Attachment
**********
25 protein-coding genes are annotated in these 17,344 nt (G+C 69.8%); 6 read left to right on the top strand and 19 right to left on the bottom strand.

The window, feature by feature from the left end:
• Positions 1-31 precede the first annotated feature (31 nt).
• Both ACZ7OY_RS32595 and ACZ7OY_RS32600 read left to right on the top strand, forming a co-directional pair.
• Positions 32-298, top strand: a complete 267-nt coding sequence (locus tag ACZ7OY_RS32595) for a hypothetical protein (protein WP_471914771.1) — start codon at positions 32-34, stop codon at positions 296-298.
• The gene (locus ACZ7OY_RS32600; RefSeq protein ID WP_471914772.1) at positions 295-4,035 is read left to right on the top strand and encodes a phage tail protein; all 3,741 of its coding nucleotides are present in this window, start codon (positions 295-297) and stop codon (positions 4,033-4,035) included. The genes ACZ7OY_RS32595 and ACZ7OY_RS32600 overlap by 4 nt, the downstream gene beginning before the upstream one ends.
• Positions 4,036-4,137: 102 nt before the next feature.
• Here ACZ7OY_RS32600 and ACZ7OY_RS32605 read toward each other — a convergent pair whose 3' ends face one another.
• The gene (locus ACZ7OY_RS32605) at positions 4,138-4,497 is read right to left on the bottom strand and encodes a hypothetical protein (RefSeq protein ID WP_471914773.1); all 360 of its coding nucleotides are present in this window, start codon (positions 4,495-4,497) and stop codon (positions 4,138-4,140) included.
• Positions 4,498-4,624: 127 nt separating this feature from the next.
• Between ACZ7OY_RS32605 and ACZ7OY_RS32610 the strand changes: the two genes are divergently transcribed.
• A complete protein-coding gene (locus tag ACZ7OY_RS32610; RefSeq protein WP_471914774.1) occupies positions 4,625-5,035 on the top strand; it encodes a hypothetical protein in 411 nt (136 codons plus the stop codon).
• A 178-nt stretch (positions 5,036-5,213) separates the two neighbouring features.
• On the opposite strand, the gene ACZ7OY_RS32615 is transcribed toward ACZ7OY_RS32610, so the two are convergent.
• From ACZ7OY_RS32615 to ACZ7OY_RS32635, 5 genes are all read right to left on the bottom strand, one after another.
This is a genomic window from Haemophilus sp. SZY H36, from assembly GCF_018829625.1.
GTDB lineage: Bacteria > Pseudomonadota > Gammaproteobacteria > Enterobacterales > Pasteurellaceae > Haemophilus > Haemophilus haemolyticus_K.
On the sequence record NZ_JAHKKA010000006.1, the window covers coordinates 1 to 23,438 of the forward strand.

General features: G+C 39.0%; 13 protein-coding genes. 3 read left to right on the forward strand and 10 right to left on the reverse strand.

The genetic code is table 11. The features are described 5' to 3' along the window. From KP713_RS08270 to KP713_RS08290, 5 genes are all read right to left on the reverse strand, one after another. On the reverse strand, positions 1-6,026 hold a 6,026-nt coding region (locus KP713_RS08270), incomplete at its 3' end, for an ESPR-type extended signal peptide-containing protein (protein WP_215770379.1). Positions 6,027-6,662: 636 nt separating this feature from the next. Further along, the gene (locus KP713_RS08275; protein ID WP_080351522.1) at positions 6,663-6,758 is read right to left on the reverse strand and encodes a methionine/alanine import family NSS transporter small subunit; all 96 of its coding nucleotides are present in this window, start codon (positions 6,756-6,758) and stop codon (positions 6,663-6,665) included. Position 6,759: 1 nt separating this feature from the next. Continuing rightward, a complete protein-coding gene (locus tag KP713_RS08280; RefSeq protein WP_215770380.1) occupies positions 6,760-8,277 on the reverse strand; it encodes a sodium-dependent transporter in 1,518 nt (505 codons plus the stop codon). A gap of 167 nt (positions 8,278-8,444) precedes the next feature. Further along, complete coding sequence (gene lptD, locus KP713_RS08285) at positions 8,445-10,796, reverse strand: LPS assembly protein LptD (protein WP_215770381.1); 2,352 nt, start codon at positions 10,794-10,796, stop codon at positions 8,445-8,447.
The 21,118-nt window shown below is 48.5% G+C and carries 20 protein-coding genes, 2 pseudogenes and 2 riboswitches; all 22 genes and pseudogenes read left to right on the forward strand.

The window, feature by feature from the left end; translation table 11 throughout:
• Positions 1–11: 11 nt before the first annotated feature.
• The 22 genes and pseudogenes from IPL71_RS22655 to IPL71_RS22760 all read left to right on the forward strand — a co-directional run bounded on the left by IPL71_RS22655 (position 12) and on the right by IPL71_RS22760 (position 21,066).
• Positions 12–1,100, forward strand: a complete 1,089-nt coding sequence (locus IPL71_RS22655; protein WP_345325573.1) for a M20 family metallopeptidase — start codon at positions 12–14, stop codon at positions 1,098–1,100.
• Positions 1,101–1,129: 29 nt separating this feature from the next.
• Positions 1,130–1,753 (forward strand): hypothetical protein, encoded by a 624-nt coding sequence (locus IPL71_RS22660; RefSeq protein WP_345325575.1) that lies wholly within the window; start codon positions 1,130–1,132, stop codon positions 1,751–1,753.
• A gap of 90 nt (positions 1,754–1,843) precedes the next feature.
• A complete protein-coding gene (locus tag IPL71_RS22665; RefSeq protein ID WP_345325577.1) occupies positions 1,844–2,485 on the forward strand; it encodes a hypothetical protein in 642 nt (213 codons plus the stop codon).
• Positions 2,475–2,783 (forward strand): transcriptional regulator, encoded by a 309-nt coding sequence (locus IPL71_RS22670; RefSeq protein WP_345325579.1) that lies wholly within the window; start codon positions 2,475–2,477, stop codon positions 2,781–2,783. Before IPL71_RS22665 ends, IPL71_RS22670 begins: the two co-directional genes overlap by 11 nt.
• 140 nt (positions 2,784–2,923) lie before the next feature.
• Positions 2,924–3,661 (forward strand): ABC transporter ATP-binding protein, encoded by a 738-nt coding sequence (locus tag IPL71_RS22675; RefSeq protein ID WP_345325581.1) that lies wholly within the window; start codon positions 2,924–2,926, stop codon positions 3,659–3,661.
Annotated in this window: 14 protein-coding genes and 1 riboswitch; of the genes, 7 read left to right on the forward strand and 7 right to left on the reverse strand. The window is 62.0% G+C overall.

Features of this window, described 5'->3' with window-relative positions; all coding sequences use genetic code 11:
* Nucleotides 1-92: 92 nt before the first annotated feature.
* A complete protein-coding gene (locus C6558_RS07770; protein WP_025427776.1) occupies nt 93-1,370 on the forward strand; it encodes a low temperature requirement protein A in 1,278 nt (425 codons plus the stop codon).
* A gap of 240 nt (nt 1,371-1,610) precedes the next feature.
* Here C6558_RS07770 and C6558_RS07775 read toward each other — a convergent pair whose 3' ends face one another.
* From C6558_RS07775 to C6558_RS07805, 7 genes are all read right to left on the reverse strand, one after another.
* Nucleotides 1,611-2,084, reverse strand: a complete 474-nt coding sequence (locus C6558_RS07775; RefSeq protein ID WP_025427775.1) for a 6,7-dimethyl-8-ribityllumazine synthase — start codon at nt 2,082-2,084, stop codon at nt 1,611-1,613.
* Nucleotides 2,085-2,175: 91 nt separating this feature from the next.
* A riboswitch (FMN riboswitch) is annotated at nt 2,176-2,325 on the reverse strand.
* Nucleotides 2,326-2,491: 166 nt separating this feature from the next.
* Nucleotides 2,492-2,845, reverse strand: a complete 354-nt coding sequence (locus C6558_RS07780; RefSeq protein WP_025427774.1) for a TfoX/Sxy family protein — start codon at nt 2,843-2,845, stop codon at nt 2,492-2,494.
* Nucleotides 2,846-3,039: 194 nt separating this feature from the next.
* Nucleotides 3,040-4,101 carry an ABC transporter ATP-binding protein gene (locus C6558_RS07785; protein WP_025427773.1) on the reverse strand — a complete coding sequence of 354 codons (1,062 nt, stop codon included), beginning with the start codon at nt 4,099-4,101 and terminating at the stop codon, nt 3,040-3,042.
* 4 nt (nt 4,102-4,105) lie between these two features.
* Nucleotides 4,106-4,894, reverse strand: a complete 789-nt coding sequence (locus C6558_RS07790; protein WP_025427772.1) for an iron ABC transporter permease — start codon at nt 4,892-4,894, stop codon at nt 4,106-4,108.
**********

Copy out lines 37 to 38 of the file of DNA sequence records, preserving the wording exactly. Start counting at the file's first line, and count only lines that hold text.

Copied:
* A gap of 240 nt (nt 1,371-1,610) precedes the next feature.
* Here C6558_RS07770 and C6558_RS07775 read toward each other — a convergent pair whose 3' ends face one another.